In a post which quickly followed this privacy breech, Joe Fernandez posted We Value your Privacy . Mr.Fernandez tells us, “Klout respects the privacy settings of all the networks it measures. If you have a private account on a social network and you have not explicitly given Klout access to your data it will not be analyzed.”
Again, it is my opinion that we have yet another “spin response” because it appears this is what Joe Fernande is promising, is not taking place. One week ago, I created another twitter profile, set the profile as private and in less then a minute my new account had a Klout profile with the score of 10. See below.
Please note, I did nothing else. I did not go to the Klout site, I did not connect my twitter account. I simply created a PRIVATE twitter account. For all Klout knows, I could be your ten year old child who does not even know Klout exists and neither do you, the parent. Yet, as you can see, I was profiled and posted live on the Klout site. Had I taken the time to have an actual picture, your ten year old’s face would be live as would their “score” created by the “Mad Scientist Team”.
To ascertain the validity of my own (yet fully disclosed as such) non-scientific experiment, I checked several other protected profiles on Twitter and they all have full live and very public Klout profiles. These private Twitter accounts had scores, topics and the who they Influence and who influences them information.
Is this promise that Klout makes in regard to to the respect of user privacy just another empty promise or is Klout really unable or unwilling to understand the value of Privacy?
Following this incident involving the privacy invasion of minors and all users, Klout implemented an option allowing users to opt-out guaranteeing the complete removal of their Klout Profile. As of November 3, 2011, users are told they can delete their Klout profile via the opt-out option in the setting page of the users Klout profile.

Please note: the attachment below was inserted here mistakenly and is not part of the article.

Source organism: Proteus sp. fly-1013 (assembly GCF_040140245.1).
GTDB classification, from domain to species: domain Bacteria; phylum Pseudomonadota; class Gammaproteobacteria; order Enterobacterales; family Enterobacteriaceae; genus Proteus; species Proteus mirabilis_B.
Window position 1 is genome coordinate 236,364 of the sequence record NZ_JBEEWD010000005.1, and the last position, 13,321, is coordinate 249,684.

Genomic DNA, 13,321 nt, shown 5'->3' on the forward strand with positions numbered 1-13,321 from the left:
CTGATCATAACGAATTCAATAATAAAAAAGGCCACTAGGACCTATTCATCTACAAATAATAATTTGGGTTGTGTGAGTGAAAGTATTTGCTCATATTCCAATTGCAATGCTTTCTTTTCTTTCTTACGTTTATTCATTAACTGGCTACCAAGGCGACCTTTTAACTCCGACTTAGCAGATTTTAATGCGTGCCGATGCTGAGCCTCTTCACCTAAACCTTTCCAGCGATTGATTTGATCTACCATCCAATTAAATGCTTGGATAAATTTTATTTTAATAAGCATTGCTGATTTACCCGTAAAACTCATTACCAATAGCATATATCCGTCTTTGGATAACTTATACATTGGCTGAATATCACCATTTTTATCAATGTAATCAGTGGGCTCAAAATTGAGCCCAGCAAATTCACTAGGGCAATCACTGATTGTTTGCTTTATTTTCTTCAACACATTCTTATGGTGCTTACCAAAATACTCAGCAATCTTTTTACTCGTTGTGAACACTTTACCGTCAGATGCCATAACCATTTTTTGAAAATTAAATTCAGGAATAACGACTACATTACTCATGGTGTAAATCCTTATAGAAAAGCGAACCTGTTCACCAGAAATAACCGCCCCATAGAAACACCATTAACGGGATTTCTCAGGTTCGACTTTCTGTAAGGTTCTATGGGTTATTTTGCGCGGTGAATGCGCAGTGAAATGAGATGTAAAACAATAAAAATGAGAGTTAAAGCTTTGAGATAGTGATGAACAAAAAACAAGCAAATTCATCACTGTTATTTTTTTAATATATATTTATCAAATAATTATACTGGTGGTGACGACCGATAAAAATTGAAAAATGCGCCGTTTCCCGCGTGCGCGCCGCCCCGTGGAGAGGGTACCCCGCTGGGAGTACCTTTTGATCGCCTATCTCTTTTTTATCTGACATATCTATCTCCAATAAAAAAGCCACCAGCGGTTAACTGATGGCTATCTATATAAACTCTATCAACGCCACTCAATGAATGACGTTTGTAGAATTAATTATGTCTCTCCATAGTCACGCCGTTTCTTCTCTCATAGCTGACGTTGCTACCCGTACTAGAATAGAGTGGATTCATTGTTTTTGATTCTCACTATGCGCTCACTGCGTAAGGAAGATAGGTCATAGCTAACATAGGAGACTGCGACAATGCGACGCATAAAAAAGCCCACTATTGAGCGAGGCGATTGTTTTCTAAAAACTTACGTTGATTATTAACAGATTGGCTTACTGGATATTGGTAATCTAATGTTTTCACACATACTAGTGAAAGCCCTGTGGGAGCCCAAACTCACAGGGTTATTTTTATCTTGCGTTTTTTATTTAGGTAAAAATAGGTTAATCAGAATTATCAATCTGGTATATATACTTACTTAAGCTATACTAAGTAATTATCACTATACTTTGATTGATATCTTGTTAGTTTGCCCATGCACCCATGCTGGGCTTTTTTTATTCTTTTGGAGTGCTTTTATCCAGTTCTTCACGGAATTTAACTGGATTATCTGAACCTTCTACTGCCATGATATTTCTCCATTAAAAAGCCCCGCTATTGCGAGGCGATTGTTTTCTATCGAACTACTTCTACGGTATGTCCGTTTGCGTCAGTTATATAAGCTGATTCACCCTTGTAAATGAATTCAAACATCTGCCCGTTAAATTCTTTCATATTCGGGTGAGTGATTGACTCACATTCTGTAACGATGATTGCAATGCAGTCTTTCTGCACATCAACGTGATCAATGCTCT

Klout is promising users that their profile will be deleted in 48 hours. But this is not as easy as someone would think. Most will think they have deleted their profile and they walk away in the spirit of thinking their profile is gone. I have a surprise for you. Your profile is not deleted!
I first discovered this issue, when Pam Moore who allegedly deleted her profile from Klout. After seven days, Pam ask Klout why her profile was not removed. Klout replied back to Pam in the following comments on their blog:
The fact is that Pam never singed back to her profile and reactivated her Klout, can be clearly seen in this image bellow. If Klout would be correct in their answer to Pam and many others with the same issue, the message to invite a person to Klout would not appear while users browse throughout Klout profiles.
However, the appearance of the users Klout profile is not the only concern, there is bigger issue then just a non deleted Klout profile.
Dabney Porte, another well recognized Social Media Professional deleted her profile 11 days ago, and she is encountering the same issues as Pam. However, when I looked closer into Dabney’s Klout profile (which is still not deleted at the time of writing this post) I noticed that her Klout score is still increasing or decreasing even though that she has deleted, unlinked and even revoked all Klout access to all of her Social Media Platforms.